Beef and dairy farmers should consider using diagnostic tests and past worm history in the run-up to housing cattle to assess the parasite risk on their farm and plan a treatment strategy.
Vet Andrew Biggs from the Vale Vet Group, Devon, says farmers need to move away from the formulaic way of worming by the calendar through the grazing season. Instead, they should take an evidence-based approach using diagnostic tests at strategic times to assess risk, disease status and the need for treatment.
Mr Biggs said: “Over the years, there have been a lot of wasted treatments which have cost the farmer and added pressure to resistance selection.”
The four main parasites to be aware of that pose a risk to cattle are:
- Gutworms, particularly Ostertagia
Mr Biggs says the main diagnostics tests farmers can use to help identify the parasite risk and the need for treatment include:
- Faecal Egg Count (FEC) tests – commonly performed on pooled samples from 6 to 10 animals. FEC helps farmers identify and monitor parasite burdens in their stock. However, disease can occur before eggs are passed in the faeces (pre-patent infection) and is common in lungworm. FEC tests are also not as sensitive for fluke.
- Liver fluke ELISA antibody blood test – useful in spring-born calves before housing and indicates immune exposure and, therefore, presence of active fluke infection on your farm. However, older cattle may well have historic antibodies circulating but does not indicate they are immune.
- Fluke coproantigen ELISA faecal testing – can detect the presence of fluke a few weeks before fluke egg counts, but might not be useful if fluke burdens are low.
- Post-mortem feedback – Because fluke can be difficult to detect and survive in cattle and sheep for some considerable time, slaughterhouse or post-mortem reports can also give useful feedback.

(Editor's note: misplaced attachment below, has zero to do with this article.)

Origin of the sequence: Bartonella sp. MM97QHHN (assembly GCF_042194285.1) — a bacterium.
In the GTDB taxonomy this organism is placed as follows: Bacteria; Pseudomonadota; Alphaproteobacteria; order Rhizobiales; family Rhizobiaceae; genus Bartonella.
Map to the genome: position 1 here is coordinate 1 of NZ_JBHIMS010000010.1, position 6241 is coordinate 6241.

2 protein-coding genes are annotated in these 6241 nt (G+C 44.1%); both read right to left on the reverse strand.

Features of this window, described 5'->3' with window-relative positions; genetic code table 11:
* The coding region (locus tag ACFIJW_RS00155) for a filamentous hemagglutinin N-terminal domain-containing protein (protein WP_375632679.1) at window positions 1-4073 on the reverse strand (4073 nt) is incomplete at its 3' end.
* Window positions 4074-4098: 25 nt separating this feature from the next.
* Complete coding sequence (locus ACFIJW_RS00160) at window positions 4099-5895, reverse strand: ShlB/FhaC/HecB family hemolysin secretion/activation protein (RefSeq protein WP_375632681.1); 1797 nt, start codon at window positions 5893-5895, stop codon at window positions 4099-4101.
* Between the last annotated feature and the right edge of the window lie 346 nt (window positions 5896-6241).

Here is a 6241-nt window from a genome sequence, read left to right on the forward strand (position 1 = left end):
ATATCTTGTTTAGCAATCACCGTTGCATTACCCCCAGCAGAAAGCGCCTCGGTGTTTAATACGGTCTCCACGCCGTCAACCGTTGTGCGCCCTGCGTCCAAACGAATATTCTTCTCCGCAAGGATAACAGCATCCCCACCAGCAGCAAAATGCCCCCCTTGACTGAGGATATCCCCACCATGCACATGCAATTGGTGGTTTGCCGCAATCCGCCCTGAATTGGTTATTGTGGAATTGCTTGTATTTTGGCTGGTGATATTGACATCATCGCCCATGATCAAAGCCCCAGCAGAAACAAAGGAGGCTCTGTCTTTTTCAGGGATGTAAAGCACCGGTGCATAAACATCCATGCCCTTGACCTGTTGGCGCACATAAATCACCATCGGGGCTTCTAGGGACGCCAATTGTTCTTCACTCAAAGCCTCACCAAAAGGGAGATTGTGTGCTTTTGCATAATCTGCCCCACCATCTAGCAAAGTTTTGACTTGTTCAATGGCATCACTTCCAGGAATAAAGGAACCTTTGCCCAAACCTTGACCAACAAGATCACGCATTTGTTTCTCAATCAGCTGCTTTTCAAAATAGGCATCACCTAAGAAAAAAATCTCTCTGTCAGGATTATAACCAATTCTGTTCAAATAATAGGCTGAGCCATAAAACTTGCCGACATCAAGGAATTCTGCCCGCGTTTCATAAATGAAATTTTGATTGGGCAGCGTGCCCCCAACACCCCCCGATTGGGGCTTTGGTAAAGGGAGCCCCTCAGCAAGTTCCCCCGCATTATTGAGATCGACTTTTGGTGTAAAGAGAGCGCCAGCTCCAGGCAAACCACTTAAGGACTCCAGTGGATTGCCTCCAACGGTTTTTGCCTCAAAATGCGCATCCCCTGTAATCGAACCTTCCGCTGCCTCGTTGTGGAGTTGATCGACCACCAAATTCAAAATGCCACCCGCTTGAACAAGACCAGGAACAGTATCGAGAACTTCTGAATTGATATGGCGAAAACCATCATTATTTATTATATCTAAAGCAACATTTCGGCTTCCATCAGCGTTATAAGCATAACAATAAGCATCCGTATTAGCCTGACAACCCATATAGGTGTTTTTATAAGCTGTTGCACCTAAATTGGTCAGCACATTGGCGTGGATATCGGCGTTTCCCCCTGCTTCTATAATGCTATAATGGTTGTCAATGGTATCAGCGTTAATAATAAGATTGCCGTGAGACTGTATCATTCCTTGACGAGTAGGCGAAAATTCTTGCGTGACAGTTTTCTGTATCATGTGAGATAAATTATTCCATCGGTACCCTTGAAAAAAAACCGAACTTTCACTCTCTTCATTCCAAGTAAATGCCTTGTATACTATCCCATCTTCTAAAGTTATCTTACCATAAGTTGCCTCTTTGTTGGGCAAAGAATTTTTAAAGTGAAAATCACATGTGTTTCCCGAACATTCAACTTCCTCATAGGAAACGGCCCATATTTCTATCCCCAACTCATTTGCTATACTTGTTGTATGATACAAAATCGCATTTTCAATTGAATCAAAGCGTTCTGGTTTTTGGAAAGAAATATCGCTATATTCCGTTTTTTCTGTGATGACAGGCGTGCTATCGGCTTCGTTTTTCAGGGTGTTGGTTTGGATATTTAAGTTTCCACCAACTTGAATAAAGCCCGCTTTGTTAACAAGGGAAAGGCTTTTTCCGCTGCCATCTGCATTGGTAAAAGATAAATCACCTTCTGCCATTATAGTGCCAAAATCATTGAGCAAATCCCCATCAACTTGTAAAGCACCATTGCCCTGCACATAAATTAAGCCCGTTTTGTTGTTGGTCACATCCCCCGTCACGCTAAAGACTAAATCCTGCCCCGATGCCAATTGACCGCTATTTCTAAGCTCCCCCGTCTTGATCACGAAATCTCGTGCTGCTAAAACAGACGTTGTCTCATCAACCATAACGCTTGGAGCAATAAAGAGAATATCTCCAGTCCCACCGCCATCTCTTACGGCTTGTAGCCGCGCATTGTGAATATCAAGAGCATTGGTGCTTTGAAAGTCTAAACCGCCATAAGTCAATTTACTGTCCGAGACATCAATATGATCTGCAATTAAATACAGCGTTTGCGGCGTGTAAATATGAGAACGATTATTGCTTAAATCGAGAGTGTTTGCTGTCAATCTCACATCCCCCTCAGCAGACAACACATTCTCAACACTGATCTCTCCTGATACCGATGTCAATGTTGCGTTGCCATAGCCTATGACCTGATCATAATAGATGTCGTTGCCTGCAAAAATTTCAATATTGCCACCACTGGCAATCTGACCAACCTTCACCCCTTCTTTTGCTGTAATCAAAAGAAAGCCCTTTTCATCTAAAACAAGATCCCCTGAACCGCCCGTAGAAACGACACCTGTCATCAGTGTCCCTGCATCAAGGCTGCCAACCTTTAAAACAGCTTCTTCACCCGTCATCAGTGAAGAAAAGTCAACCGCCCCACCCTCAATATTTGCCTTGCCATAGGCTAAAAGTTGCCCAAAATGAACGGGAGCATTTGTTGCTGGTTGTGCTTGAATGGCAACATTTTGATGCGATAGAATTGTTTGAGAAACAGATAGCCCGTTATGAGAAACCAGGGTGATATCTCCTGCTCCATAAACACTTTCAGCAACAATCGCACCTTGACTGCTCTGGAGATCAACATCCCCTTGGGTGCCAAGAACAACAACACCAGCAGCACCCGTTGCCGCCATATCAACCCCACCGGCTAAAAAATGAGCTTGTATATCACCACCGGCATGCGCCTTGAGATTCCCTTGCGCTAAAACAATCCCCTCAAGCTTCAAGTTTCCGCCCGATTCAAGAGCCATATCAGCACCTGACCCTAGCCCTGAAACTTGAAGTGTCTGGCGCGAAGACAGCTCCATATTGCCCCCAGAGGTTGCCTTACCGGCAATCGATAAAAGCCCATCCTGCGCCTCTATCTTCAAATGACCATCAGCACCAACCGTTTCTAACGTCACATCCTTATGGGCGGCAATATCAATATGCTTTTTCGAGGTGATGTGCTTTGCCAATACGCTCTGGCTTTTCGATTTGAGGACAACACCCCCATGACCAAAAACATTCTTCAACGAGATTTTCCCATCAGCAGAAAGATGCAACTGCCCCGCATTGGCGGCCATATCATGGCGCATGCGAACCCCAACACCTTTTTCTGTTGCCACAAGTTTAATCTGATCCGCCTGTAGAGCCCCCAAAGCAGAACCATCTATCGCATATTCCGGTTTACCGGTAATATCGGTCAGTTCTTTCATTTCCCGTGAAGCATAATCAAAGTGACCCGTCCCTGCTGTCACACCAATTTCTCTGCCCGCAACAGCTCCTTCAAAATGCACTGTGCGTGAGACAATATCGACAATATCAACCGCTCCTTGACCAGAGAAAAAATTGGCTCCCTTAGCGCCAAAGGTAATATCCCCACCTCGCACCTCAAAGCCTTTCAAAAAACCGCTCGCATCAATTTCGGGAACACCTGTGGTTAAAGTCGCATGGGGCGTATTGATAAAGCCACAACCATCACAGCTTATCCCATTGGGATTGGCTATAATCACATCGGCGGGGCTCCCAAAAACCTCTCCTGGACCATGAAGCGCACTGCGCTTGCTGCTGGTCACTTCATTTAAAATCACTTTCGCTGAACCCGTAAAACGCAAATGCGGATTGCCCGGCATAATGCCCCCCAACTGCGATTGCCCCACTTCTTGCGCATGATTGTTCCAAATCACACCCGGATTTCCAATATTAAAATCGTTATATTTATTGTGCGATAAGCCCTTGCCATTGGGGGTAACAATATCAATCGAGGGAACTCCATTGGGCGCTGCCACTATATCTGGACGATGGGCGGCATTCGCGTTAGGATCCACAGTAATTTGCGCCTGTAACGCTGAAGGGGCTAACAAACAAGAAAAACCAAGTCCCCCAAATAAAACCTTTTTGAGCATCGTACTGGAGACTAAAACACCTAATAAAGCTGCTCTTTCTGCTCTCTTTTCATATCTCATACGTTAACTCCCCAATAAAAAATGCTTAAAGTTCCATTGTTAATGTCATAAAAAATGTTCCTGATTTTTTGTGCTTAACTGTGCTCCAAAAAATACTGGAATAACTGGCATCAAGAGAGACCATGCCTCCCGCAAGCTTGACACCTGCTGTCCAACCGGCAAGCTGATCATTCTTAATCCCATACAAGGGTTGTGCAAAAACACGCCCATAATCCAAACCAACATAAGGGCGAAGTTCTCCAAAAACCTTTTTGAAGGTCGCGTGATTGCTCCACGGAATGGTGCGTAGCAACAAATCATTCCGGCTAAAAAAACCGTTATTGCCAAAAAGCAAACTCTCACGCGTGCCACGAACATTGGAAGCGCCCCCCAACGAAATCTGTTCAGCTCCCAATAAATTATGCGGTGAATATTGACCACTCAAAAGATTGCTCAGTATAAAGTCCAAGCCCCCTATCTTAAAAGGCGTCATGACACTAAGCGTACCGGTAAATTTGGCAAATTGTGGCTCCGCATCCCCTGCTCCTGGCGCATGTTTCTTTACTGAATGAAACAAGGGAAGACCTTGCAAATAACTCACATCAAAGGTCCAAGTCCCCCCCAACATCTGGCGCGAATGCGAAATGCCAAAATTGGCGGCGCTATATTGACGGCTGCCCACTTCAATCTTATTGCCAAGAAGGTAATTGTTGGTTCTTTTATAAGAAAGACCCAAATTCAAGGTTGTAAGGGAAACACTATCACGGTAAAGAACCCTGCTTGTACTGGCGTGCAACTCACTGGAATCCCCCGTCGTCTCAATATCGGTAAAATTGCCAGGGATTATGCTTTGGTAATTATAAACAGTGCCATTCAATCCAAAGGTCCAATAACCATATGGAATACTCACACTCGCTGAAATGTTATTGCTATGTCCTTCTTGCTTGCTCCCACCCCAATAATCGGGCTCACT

Mr Biggs added: “It’s best to discuss which tests to use with your vet so you can develop a bespoke worm and fluke control strategy and only use the most appropriate products, if needed, at the most appropriate time for your farm. This should be based on the risks identified by the diagnostic tests throughout the season.
Why treat at housing
Should worms be detected, housing is an opportune time to treat animals, said Vet Ally Ward from Zoetis.
“At housing, you bring animals together and place them in close proximity with shared airspace, which aids disease transmission. It can also be a stressful time due to the change in housing, diet and mixing of groups.”
“If you think about managing parasites now and conducting tests to identify the risk, it will ease the pressure on stock at housing and help ensure they are as productive as they can be,” she added.
Any animal that has had a grazing season is at risk of carrying worms, particularly first-season grazing animals whose immunity hasn’t had time to build up. And even though the weather for many parts of the UK has been dry, the parasite risk is still there, according to reports from the Zoetis Parasite Watch Scheme.
Mrs Ward advises farmers to be aware of lungworm if first-season grazing cattle are not vaccinated.
“With lungworm, the margins of error in terms of the number of parasites to cause an outbreak are much lower, and lungworm numbers can suddenly explode especially in warm wet autumn weather resulting in severe disease outbreaks.”
“If parasites are detected in your beef cattle, your animal health advisor will be able to give you the best advice on which products to choose; CYDECTIN TriclaMox Pour-On is one option. It contains moxidectin and triclabendazole in a convenient rain-fast pour-on formulation. The moxidectin will treat stomach worms, lungworm and control chewing and sucking lice. The triclabendazole gives a good spectrum of activity against late immature and adult fluke,” said Mrs Ward.